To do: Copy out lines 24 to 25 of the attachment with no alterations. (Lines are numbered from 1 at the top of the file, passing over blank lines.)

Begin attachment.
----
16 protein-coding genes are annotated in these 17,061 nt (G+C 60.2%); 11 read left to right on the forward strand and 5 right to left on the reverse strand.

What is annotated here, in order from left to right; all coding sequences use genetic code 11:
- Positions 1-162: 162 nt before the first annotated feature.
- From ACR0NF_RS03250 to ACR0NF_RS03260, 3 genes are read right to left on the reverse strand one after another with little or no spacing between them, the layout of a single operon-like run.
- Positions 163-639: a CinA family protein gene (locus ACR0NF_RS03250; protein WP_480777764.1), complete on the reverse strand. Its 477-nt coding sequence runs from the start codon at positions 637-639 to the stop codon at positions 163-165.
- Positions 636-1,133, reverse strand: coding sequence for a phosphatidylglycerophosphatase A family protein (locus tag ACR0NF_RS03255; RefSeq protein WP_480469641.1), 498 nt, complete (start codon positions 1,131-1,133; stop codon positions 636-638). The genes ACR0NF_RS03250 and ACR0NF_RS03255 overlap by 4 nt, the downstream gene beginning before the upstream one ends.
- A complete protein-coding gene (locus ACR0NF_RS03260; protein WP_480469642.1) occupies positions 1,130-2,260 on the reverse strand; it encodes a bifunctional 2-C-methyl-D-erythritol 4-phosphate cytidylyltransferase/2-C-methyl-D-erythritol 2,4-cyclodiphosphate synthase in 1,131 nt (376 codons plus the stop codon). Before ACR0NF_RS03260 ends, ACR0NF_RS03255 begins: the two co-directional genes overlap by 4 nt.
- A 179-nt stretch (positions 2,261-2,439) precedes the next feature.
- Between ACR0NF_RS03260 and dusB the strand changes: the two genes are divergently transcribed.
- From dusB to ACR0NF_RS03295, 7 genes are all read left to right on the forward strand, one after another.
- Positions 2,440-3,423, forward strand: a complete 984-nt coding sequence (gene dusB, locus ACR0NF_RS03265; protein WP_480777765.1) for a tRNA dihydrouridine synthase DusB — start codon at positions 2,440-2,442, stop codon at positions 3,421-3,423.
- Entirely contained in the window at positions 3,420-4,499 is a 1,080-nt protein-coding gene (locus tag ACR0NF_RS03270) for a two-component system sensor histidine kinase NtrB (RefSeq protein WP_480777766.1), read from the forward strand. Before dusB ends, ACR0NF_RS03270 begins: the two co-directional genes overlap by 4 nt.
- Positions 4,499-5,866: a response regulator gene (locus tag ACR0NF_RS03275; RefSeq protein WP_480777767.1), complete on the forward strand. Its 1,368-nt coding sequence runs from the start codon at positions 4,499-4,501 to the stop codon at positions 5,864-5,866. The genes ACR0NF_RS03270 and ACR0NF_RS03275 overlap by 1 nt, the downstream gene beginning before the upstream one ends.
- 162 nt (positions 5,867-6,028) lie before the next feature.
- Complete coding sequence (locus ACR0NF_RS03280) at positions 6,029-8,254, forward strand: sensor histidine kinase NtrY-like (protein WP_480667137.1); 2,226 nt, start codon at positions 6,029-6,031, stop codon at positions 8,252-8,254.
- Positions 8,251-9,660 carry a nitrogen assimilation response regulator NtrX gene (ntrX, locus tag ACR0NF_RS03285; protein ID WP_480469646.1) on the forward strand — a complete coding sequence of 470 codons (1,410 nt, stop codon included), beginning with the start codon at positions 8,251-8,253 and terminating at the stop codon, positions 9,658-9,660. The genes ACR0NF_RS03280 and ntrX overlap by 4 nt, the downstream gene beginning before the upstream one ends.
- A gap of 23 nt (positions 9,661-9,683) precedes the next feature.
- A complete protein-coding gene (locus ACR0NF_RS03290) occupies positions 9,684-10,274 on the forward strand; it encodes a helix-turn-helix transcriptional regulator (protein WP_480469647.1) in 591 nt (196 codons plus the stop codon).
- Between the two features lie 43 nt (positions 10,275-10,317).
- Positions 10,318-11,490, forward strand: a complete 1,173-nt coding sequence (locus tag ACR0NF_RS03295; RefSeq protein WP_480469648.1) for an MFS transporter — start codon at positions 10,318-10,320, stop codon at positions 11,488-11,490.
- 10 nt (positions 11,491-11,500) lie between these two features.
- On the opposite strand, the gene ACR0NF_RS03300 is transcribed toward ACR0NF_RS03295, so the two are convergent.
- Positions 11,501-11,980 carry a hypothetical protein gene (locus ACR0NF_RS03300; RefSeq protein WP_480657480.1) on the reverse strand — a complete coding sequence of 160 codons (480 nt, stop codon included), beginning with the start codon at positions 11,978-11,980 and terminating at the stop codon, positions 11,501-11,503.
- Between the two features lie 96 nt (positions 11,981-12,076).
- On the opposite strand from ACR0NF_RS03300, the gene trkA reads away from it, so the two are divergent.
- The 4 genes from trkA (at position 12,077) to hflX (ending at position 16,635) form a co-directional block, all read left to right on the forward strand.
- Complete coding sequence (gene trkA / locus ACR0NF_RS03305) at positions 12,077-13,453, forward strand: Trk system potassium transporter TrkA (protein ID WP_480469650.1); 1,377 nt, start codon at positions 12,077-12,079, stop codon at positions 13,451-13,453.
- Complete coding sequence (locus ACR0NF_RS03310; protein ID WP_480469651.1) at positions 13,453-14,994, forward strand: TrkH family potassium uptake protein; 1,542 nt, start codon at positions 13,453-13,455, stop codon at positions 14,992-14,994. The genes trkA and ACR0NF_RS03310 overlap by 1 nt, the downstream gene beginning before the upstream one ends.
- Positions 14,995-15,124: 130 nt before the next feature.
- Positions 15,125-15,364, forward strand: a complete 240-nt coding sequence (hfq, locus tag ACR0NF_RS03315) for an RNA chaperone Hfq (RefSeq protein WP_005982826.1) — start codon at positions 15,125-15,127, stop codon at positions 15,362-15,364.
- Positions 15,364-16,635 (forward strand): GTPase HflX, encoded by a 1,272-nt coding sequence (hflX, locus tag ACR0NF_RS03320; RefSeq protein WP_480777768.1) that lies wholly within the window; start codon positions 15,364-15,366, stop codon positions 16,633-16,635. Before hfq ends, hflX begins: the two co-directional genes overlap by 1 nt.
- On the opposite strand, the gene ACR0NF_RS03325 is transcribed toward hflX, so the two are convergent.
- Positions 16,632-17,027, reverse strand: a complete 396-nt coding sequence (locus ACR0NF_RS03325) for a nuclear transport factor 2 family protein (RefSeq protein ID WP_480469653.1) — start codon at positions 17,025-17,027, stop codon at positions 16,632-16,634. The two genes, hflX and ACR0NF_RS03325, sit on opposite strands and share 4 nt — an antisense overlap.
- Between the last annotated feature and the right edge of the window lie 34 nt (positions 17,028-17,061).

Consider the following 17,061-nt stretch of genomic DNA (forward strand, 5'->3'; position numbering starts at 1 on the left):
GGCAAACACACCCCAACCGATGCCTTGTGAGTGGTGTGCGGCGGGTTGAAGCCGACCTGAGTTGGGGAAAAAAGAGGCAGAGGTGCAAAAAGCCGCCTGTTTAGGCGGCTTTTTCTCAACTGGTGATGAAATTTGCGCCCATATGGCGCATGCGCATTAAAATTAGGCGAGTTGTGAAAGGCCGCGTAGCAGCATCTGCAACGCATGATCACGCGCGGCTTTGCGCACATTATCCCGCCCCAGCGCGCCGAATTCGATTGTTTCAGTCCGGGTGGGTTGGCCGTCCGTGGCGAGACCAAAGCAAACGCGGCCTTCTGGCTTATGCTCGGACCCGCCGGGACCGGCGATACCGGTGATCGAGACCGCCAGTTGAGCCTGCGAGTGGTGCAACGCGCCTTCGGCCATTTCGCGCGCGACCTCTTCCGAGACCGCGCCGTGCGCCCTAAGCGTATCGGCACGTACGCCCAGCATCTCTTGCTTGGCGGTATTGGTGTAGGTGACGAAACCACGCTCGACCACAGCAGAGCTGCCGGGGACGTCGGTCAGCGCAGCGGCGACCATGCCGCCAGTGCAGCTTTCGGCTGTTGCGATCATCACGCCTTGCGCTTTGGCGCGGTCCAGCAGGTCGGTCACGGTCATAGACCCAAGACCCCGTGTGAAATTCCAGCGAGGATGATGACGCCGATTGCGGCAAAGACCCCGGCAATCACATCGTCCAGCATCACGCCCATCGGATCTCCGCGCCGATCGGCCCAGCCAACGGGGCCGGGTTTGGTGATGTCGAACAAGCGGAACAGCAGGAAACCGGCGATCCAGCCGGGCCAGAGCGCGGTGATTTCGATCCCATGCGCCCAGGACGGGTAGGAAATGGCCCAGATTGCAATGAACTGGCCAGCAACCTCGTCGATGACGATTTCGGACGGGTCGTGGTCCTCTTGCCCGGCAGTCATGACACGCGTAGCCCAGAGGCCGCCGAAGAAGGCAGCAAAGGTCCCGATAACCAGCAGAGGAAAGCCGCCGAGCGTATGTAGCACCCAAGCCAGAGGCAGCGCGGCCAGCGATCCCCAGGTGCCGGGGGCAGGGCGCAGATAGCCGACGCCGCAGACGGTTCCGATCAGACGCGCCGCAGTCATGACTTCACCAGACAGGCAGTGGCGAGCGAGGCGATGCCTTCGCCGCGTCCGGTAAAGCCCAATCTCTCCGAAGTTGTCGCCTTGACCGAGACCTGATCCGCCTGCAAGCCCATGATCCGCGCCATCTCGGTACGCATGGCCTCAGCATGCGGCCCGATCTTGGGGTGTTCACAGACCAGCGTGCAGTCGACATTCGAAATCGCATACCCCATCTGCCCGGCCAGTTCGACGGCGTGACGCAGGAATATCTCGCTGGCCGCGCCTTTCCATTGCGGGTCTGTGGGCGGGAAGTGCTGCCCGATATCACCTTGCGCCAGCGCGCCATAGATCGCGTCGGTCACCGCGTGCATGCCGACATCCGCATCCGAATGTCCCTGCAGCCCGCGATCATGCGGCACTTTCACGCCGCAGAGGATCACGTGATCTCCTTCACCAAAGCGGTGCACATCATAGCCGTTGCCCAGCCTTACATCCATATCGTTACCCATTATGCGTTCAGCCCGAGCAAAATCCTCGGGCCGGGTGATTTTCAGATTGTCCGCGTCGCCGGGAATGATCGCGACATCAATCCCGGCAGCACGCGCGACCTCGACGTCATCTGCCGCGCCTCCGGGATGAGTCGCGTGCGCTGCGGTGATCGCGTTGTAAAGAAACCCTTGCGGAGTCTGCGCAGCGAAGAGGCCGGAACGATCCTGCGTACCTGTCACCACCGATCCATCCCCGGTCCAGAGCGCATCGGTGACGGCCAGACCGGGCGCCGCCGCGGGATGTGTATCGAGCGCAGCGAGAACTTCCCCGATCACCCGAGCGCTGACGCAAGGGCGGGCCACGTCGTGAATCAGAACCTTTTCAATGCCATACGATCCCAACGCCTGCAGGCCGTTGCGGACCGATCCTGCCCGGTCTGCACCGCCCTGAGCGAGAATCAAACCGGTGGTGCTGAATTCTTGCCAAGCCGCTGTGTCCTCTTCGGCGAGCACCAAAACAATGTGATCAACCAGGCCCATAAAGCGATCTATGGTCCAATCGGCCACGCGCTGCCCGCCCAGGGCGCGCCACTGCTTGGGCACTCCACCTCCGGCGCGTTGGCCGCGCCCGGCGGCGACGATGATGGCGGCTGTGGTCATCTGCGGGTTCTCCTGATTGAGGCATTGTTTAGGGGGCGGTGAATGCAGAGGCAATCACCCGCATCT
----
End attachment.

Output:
- Between the two features lie 96 nt (positions 11,981-12,076).
- On the opposite strand from ACR0NF_RS03300, the gene trkA reads away from it, so the two are divergent.